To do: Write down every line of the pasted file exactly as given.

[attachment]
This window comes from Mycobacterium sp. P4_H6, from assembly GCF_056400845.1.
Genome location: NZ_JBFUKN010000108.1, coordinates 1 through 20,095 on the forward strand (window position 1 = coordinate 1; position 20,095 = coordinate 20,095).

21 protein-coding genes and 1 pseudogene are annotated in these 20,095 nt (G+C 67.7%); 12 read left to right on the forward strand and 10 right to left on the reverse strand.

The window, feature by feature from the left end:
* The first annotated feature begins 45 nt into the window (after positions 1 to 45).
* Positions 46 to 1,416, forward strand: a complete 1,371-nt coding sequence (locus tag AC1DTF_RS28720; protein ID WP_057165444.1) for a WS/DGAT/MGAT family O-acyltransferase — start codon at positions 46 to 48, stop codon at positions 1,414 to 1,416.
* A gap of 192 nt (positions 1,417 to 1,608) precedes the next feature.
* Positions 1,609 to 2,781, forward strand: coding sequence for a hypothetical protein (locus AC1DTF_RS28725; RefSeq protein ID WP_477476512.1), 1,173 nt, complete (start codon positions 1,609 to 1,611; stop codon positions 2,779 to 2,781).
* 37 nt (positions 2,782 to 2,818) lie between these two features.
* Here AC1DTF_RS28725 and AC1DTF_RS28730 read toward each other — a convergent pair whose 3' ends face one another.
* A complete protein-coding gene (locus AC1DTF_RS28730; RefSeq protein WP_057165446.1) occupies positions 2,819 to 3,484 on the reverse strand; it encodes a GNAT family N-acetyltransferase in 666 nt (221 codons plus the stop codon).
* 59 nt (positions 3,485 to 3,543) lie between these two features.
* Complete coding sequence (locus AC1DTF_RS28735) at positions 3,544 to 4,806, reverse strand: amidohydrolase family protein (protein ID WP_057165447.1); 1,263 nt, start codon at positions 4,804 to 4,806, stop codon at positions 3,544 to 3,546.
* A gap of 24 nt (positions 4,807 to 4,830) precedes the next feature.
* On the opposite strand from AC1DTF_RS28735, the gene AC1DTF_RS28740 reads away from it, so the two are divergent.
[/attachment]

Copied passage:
This window comes from Mycobacterium sp. P4_H6, from assembly GCF_056400845.1.
Genome location: NZ_JBFUKN010000108.1, coordinates 1 through 20,095 on the forward strand (window position 1 = coordinate 1; position 20,095 = coordinate 20,095).

21 protein-coding genes and 1 pseudogene are annotated in these 20,095 nt (G+C 67.7%); 12 read left to right on the forward strand and 10 right to left on the reverse strand.

The window, feature by feature from the left end:
* The first annotated feature begins 45 nt into the window (after positions 1 to 45).
* Positions 46 to 1,416, forward strand: a complete 1,371-nt coding sequence (locus tag AC1DTF_RS28720; protein ID WP_057165444.1) for a WS/DGAT/MGAT family O-acyltransferase — start codon at positions 46 to 48, stop codon at positions 1,414 to 1,416.
* A gap of 192 nt (positions 1,417 to 1,608) precedes the next feature.
* Positions 1,609 to 2,781, forward strand: coding sequence for a hypothetical protein (locus AC1DTF_RS28725; RefSeq protein ID WP_477476512.1), 1,173 nt, complete (start codon positions 1,609 to 1,611; stop codon positions 2,779 to 2,781).
* 37 nt (positions 2,782 to 2,818) lie between these two features.
* Here AC1DTF_RS28725 and AC1DTF_RS28730 read toward each other — a convergent pair whose 3' ends face one another.
* A complete protein-coding gene (locus AC1DTF_RS28730; RefSeq protein WP_057165446.1) occupies positions 2,819 to 3,484 on the reverse strand; it encodes a GNAT family N-acetyltransferase in 666 nt (221 codons plus the stop codon).
* 59 nt (positions 3,485 to 3,543) lie between these two features.
* Complete coding sequence (locus AC1DTF_RS28735) at positions 3,544 to 4,806, reverse strand: amidohydrolase family protein (protein ID WP_057165447.1); 1,263 nt, start codon at positions 4,804 to 4,806, stop codon at positions 3,544 to 3,546.
* A gap of 24 nt (positions 4,807 to 4,830) precedes the next feature.
* On the opposite strand from AC1DTF_RS28735, the gene AC1DTF_RS28740 reads away from it, so the two are divergent.